The Benefits of Intranasal Insulin and How to Make It Legally at Home Without a Prescription
INTRANASAL INSULIN aka NASAL INSULIN aka INI
“I have been using intranasal insulin (aka nasal insulin) for the past week or so, and am honestly shocked at its effectiveness. It seems to reduce the brain fog and neuroinflammation associated with my Sjogren’s syndrome.”
-Sean P. (quoted with permission)
Intranasal insulin improves mood, enhances memory, increases brain energy levels (ATP and phosphocreatine), significantly reduces neuroinflammation, protects against neuronal oxidative stress by restoring antioxidants and energy metabolism, treats Alzheimer’s, and possibly cures type 1 diabetes.
Buy Novolin R legally over the counter in the U.S. without a prescription for $25 at Walmart.
Buy Humulin R in Europe here: Humulin R.
Read on to learn more benefits and how to try it at home today!
The Benefits of Intranasal Insulin
Intranasal insulin is far and away one of the best brain enhancers I’ve ever tried (I’ve only tested 500+ though!).
Insulin nasal spray has been tested in over three dozen randomized, double-blind, placebo-controlled trials in humans and has been repeatedly shown to be extremely safe. R
This is due to the fact that the nasal route of administration effectively bypasses the blood brain barrier and targets neuropeptides (like insulin) to the brain without substantial absorption into circulation. R
This prevents nasal insulin from entering the bloodstream and makes it extremely safe (although there is always risk no matter what substance you are taking) since intranasal delivery directs the insulin into the brain, avoiding systemic side-effects. R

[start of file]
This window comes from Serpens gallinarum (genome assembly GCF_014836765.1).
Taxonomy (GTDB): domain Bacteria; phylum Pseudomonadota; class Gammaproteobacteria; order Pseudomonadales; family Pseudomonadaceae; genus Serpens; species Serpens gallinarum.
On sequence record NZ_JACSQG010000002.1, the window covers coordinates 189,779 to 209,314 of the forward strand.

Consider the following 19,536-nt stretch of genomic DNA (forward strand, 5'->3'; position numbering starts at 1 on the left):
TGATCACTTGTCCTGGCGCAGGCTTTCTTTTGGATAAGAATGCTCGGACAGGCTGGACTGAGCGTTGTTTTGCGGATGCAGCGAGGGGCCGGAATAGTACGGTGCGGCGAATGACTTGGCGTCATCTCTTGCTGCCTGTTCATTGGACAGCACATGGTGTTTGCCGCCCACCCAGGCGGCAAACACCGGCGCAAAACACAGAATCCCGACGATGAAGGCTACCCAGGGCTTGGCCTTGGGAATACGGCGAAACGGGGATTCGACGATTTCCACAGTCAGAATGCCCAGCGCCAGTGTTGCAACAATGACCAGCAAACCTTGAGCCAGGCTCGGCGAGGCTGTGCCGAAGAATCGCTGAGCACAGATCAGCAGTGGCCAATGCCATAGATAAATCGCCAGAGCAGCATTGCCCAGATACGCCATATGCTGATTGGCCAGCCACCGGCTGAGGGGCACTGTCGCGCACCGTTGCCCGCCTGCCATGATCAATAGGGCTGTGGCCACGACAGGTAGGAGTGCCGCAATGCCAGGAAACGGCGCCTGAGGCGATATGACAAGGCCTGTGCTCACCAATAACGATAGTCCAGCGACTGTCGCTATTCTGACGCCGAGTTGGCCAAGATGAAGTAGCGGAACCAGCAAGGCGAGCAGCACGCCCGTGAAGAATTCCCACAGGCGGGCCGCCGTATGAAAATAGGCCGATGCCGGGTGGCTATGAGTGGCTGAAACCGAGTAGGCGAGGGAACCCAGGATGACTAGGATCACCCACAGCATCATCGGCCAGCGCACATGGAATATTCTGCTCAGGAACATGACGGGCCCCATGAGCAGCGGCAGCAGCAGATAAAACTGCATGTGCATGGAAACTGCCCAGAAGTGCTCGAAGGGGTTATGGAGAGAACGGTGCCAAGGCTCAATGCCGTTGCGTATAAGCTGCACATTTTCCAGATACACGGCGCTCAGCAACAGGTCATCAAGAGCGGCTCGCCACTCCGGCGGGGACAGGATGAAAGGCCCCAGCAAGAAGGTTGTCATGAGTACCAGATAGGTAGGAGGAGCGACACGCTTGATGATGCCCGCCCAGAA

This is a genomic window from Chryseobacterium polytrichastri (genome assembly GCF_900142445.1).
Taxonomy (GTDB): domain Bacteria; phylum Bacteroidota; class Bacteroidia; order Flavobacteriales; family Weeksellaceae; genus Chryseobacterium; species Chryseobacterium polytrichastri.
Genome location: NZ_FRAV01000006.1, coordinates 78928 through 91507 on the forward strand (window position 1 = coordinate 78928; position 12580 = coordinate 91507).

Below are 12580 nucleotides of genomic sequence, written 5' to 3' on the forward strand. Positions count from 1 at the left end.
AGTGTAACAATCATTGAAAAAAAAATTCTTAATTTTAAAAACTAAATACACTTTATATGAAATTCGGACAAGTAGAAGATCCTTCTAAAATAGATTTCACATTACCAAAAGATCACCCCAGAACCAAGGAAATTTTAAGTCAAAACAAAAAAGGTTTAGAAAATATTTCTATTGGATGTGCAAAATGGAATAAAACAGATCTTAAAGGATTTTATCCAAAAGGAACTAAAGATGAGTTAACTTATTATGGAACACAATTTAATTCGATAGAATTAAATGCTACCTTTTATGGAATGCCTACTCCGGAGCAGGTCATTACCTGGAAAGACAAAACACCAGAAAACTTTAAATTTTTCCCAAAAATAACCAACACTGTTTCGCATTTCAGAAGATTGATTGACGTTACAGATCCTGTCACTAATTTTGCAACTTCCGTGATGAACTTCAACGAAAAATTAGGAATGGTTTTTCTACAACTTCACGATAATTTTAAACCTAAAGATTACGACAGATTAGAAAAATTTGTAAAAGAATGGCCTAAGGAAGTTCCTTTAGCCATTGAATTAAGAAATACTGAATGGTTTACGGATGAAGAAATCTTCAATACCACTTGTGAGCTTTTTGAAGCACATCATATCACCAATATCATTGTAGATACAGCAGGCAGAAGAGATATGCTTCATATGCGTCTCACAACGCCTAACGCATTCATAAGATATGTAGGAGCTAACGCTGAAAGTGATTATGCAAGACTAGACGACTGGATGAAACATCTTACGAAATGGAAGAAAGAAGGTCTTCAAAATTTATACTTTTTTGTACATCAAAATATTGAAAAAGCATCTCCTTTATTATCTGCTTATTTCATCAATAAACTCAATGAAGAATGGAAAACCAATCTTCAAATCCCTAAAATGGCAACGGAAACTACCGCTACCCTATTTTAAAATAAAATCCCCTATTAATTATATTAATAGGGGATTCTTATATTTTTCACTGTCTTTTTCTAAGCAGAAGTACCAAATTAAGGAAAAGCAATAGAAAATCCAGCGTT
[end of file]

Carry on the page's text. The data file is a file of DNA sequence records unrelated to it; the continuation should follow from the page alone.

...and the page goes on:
Here is the path it follows from the nasal cavity to trigeminal and olfactory nerves and into the brain.
I-insulin has been shown to significantly improve mood, self-confidence, and memory in young, healthy humans without affecting blood glucose or insulin levels. R
The reason it works so well for memory is that, “insulin receptors in the brain are found in high densities in the hippocampus, a region that is fundamentally involved in the acquisition, consolidation, and recollection of new information.” R
It dramatically increases brain energy levels (ATP and phosphocreatine). R
Insulin protects against neuronal oxidative stress by restoring antioxidants and energy metabolism. R
It’s scientifically validated to reduce caloric intake and accelerate fat loss in men with NO conscious effort. (See my post on The Intranasal Insulin Diet)
It increases cerebral blood flow. R
It enhances working memory and hippocampal recall in women. R
Post meal administration of intranasal insulin intensifies satiety and reduces intake of sweet snacks in women (ie. it helps you stay on your diet!). R
It improves whole body insulin sensitivity through the hypothalamus. R
Intranasal insulin enhances post meal thermogenesis (ie. helps you burn off the extra calories from that huge meal you just ate!). R
It has demonstrated benefits for prevention of cognitive decline in older people. R
There is evidence that it’s neuroprotective in ischemic stroke. R
After showing immense promise in earlier trials, it was one of only two substances selected by the US government to be tested as a cure for Alzheimer’s disease (in the SNIFF trial). R